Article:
You're not ready to write that book. [7/52]
“Have an idea for a huge space opera trilogy? You’re not ready to write that novel yet. Start with something small.”
This is one of the best pieces of advice about writing I received when I was first starting out. It came from my friend Lance Schaubert.
He wasn’t talking to me specifically, I think I read it on his blog, and we weren’t friends yet, but it resonated with me.
He was right.
I do have a giant space saga that deals with time travel. And if I would have started my writing career with trying to write that story, with all of the characters and locations and plots and subplots and side plots, I would have never finished it.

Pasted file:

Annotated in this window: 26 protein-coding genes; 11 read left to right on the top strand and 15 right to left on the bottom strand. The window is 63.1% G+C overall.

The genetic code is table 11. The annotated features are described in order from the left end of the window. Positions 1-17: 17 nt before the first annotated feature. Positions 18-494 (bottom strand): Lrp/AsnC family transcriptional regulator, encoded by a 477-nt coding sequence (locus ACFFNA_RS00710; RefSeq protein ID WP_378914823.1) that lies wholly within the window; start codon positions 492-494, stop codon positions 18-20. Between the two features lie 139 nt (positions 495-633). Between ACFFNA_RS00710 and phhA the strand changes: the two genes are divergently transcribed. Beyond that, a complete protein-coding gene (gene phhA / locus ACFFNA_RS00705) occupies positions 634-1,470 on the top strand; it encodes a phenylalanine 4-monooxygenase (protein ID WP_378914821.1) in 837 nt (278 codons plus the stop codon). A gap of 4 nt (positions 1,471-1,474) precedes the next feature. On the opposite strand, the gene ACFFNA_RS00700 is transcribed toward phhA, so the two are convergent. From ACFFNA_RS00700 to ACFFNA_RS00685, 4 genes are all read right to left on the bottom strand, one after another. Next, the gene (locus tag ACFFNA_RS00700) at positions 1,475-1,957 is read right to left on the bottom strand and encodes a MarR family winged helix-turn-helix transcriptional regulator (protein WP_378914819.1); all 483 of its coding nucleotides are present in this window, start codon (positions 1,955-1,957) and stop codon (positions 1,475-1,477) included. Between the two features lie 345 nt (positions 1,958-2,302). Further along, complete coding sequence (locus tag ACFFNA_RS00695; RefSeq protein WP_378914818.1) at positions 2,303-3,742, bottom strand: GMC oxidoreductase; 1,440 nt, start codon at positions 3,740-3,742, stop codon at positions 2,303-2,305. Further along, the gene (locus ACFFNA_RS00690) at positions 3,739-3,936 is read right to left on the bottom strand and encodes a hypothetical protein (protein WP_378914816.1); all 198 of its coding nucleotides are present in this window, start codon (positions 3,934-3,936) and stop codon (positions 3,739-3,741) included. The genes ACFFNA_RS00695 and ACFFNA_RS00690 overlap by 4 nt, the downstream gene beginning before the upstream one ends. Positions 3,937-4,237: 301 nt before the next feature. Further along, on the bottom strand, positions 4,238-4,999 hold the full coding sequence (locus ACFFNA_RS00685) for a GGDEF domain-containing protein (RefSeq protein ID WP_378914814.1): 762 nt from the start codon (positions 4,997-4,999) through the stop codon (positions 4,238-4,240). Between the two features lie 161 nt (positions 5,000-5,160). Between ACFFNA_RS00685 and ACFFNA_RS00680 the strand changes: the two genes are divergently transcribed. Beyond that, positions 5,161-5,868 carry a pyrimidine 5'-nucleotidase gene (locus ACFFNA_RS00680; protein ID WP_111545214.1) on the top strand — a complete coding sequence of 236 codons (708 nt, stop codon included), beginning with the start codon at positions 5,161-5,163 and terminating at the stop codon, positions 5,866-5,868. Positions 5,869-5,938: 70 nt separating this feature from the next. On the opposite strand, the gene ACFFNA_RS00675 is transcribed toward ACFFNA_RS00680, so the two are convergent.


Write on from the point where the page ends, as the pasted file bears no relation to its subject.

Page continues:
Instead, for my first book, I decided to write a small, familiar story, adding my own twist to it, and using the tried and true hero’s journey outline.
By doing this, I made sure there is never more than two people in the scene at the same time (I had a hard enough time trying to figure out how to write dialogue between two people. Trying to balance a group conversation would have been unwieldy).
I also stuck to the outline. The goal of the first book wasn’t to tell a story that would blow everyone’s mind with its originality. The goal was to learn what it get like to write a book.
So, shelf that space saga, pick one of your simpler story ideas, and see if you can turn it into a thirty or forty thousand word story.
Jump. Build, Fly.